Dear friends,

I know what it’s like to be single. Now that I’m on the other side, I need to tell you that it’s not all a bed of roses. I need to tell you that there are good and bad days, so you get a balanced view. I need to tell you about how tough it gets sometimes, how ugly, and yet how beautiful marriage can still remain.

If you were to ask me what a successful marriage looks like, I would say it looks like two broken, sinful people, depending on God’s grace, drawing from His love, and trying to outdo one another in sacrificial love and deeds.

Someone taught me this as a youth, and I can still recall it word for word: “Love is an intelligent willingness to do what’s best for the other person.” It struck me then because I was a teenager then dealing with crushes; love then was a ball of fuzzy emotions, the kind you feel when a cute guy walks past.

If you were to ask me now, I would say love is laying down your life for the other person, and forgiving, over and over and over again. My husband says that, to him, the most important commandment in the list of 1 Corinthians 13 is “love keeps no record of wrongs”. He does this much better than I do.

I know what it’s like to be single and lonely. And I want to tell you I also know what it’s like to be married and still feel alone. To be together in the same room, but feeling like no one understands. That loneliness never goes away if we try to fix it with a partner, because there’s a God-sized gap in our hearts that only He can fill. 

I want you to know that despite all its imperfections, marriage is good because God has made it so.

I know what it’s like to be married and still feel alone. To be together in the same room, but feeling like no one understands.

If you’re looking for that perfect someone, The One, you’ll never find him or her. Get to know someone deeply enough and there will always be something you find offensive or annoying. The same goes with all other relationships. It is both parties’ ability to extend grace to the other that determines whether the relationship will thrive.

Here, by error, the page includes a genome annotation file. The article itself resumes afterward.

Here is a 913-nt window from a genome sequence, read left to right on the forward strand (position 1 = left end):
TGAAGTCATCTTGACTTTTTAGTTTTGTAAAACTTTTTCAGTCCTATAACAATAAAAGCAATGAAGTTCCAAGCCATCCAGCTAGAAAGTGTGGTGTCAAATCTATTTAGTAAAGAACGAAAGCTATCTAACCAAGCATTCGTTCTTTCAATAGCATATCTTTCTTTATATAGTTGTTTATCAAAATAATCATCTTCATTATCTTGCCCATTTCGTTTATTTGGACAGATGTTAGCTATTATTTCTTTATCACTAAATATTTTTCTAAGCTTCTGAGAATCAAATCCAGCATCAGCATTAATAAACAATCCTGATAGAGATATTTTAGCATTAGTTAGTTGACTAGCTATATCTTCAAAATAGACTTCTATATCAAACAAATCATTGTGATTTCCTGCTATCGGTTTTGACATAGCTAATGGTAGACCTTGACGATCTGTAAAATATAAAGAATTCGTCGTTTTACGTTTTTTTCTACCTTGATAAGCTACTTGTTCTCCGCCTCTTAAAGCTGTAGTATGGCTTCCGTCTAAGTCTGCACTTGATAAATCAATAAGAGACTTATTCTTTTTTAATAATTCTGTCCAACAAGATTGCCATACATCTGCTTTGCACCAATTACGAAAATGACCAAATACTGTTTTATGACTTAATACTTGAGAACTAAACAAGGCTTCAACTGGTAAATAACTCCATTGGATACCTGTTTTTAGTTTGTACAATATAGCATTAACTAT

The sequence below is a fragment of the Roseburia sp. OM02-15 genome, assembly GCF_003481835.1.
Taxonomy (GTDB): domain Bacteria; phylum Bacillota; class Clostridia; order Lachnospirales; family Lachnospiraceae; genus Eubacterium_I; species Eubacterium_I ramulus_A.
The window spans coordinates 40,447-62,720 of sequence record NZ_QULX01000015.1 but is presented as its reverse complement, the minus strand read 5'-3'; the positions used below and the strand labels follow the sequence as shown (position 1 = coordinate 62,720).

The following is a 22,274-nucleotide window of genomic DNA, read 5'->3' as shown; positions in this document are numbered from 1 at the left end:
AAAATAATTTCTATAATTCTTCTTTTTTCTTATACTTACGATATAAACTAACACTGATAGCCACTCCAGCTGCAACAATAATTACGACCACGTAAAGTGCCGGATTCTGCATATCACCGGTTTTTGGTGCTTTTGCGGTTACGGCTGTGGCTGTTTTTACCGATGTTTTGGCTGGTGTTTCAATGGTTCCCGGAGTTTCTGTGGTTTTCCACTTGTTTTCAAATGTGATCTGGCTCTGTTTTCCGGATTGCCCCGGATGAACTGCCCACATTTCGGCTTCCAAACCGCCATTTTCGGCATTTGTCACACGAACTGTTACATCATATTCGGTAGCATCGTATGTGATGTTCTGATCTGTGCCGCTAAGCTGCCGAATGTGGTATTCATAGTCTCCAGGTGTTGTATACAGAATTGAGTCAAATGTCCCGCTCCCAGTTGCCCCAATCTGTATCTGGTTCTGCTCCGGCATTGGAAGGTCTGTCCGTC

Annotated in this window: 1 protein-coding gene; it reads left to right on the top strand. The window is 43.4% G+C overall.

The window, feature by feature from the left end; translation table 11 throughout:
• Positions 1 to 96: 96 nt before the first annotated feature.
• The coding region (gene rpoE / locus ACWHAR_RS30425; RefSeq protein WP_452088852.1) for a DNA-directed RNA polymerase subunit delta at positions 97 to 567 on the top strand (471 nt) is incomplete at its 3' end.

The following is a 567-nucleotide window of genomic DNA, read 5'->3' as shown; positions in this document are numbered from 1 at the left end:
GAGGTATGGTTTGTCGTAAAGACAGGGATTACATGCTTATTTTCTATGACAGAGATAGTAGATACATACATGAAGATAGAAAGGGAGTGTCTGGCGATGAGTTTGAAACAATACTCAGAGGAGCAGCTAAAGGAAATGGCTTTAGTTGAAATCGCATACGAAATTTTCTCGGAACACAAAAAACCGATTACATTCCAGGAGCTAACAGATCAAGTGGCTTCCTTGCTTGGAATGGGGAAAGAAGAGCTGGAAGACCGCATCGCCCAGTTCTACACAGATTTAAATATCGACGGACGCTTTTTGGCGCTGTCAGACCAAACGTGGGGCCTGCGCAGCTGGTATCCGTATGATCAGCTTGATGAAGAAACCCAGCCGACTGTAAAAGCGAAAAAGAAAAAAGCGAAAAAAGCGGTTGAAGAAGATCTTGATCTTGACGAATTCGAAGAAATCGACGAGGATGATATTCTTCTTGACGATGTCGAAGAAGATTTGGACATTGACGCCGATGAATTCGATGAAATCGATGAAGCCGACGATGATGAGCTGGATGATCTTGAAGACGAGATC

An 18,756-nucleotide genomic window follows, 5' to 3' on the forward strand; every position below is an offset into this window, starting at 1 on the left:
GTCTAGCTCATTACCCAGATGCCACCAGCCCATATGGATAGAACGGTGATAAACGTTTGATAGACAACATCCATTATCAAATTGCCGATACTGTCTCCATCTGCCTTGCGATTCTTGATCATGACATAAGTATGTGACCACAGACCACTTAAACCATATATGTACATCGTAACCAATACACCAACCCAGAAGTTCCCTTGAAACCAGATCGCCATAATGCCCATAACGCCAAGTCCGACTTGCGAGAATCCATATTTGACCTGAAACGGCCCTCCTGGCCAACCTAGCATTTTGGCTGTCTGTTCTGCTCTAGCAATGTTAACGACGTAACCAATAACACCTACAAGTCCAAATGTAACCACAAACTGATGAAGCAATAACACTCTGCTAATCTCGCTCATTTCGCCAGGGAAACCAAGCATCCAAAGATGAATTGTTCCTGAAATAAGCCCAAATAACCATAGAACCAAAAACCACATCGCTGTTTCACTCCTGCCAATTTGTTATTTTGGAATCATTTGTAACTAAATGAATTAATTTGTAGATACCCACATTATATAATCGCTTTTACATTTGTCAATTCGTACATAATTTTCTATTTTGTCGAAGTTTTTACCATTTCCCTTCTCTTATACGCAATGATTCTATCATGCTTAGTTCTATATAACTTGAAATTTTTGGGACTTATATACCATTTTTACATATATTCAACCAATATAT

I have often searched for the speck in my spouse’s eye, only to find a plank in my own. Marriage is not for the fainthearted. If you want intense moulding, by all means get married. God wants to make you perfect for His sake, and He will likely use your spouse to accomplish this.

Now that I’ve scared you enough, I want to tell you that marriage is beautiful. But you will not succeed without God. If two people continue to follow Christ with all their heart, He will lead and guide them on the paths of righteousness. He is the third strand that makes a marriage strong. A cord of three strands is not easily broken (Ecclesiastes 4:12). 

Marriage is beautiful and sacred because it is modelled after Christ and his bride, the Church. Marriage was not made for man, but for God – too often have we got this wrong. Too often have we made love and marriage about ourselves and what we can get out of it – our rights, having our needs met. The world may say that’s what it’s about, but we are not meant to be of this world.

Whether or not it is your desire to get married, and whether or not it is your destiny, you are being prepared as the bride of Christ.

Marriage is beautiful and sacred because it is modelled after Christ and his bride, the Church.

If you are single, find a community and a family that loves and accepts you and is willing to walk with you through your struggles and difficult days. If you are married, this still holds true. God never intended for families to be strong in isolation. And the way we as brothers and sisters in Christ love one another should reflect the love of God the Father. Unconditional, godly, sacrificial love is not reserved just for one’s spouse.

When you are feeling lonely or left out, usually connecting is the last thing you want to do. But could I suggest you reach out and connect with other families in church? They might be looking for company just as you are, and will be refreshed by your help and presence. Families can feel alone or left out too, and will be happy to connect. 

Don’t envy those who are married; underneath that veneer they are struggling too, although their struggles may be different. You may be tempted to feel resentful, but don’t be, because you are loved immeasurably by our Father. Pursue Him, not a spouse – only He can provide for all your needs. 

Lastly, I wish you all the best. I’m rooting for you, and I’ll always be here to support you in friendship and prayer, whatever your marital status. May you experience the joy of the Lord in all its fullness. 

Your friend in Christ